Here is one very small good thing: You’re reminding the rest of us that our mundane choices, day in and day out, matter a lot.
If your life feels unprincipled or confusing or complicated or wrong, then you have to take steps to clean things up.
Then, last week, he gets a terminal cancer diagnosis. They do some global tests and it’s everywhere, and it’s too late to treat it. I am devastated that my boyfriend is going to die, that all his dreams mean nothing, and I’m terrified to leave him in such a situation.
He’ll never forgive me, and I may never forgive me either.
I don’t want you to be filled with regret over this.
I want you to work through this, no matter how hard it feels.
And if you run away and move to another country so that you don’t have to deal with any of the ugliness, that will have its costs, too. But when you know that you’re doing that — when you’re staying with someone because you’re afraid of being alone, when you’re having an affair because you know it’ll be easier to leave your boyfriend if there’s someone to escape to, when you’re leaning on someone you know you don’t care about because you know they’ll support you, when you’re running away because it feels uncomfortable to see someone you put on a pedestal admit that they’re lost and vulnerable — you have to change what you’re doing. Maybe you’ve fallen short on this front, but maybe your boyfriend has, too.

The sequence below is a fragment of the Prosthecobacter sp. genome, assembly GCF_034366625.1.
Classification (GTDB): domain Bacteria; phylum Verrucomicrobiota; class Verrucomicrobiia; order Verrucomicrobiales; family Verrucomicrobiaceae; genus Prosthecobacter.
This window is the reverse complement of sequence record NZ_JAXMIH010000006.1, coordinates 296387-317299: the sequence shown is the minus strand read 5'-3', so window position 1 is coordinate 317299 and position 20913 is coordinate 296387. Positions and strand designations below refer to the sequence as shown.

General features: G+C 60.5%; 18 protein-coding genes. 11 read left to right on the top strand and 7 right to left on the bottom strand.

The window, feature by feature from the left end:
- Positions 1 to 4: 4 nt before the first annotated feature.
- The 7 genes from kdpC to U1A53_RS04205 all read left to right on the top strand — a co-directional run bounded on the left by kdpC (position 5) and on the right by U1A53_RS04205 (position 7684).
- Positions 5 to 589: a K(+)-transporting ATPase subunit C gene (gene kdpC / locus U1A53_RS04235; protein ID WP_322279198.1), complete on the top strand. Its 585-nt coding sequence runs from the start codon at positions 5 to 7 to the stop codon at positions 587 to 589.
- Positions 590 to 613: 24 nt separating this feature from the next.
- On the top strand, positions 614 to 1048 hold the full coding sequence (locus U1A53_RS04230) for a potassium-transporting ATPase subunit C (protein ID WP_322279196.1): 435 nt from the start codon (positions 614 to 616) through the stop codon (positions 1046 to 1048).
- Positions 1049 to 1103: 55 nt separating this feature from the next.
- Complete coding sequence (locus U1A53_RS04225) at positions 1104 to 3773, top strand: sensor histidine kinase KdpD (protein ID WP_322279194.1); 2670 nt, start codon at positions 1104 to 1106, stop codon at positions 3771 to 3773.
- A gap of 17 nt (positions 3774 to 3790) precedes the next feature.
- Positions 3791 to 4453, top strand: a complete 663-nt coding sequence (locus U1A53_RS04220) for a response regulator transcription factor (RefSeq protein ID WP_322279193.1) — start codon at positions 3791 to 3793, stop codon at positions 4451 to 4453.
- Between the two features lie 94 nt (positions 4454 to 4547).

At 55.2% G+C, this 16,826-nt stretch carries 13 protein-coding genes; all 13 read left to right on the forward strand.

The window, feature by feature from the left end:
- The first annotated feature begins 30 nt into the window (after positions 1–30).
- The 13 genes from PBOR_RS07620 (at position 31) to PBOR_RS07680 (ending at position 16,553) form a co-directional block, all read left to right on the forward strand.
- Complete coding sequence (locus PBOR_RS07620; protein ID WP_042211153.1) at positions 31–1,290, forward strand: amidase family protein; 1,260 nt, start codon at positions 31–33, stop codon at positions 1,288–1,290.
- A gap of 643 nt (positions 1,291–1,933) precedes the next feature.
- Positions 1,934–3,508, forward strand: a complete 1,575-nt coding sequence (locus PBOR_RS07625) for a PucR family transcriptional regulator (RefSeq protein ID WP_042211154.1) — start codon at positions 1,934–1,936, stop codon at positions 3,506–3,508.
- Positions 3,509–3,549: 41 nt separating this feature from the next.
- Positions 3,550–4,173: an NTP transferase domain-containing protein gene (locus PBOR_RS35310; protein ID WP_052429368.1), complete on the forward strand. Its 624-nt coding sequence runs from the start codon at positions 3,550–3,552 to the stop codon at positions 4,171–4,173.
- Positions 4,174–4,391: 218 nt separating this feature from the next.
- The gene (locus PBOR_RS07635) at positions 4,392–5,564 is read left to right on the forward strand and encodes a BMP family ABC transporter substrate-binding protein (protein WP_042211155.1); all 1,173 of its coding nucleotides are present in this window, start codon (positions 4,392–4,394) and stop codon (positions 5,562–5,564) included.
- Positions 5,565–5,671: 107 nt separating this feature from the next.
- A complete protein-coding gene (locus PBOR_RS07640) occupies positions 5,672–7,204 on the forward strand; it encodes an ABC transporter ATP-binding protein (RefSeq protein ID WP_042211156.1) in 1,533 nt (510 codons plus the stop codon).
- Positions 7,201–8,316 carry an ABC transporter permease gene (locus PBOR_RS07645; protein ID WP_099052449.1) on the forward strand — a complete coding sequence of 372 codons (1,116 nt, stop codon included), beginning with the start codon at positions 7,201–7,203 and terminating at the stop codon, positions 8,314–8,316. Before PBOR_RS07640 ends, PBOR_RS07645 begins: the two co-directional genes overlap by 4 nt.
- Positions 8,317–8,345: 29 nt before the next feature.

Maybe he’s been letting your relationship drag on and his heart hasn’t been in it, either.
Were you afraid to be alone after your grandfather died?
The timing was bad for you then; now it’s bad for your boyfriend. I would caution you against making decisions based on your fear of sickness and death and helping someone through something horrifying. Given the story you’ve laid out, I’m concerned about your habit of running away from things that are hard.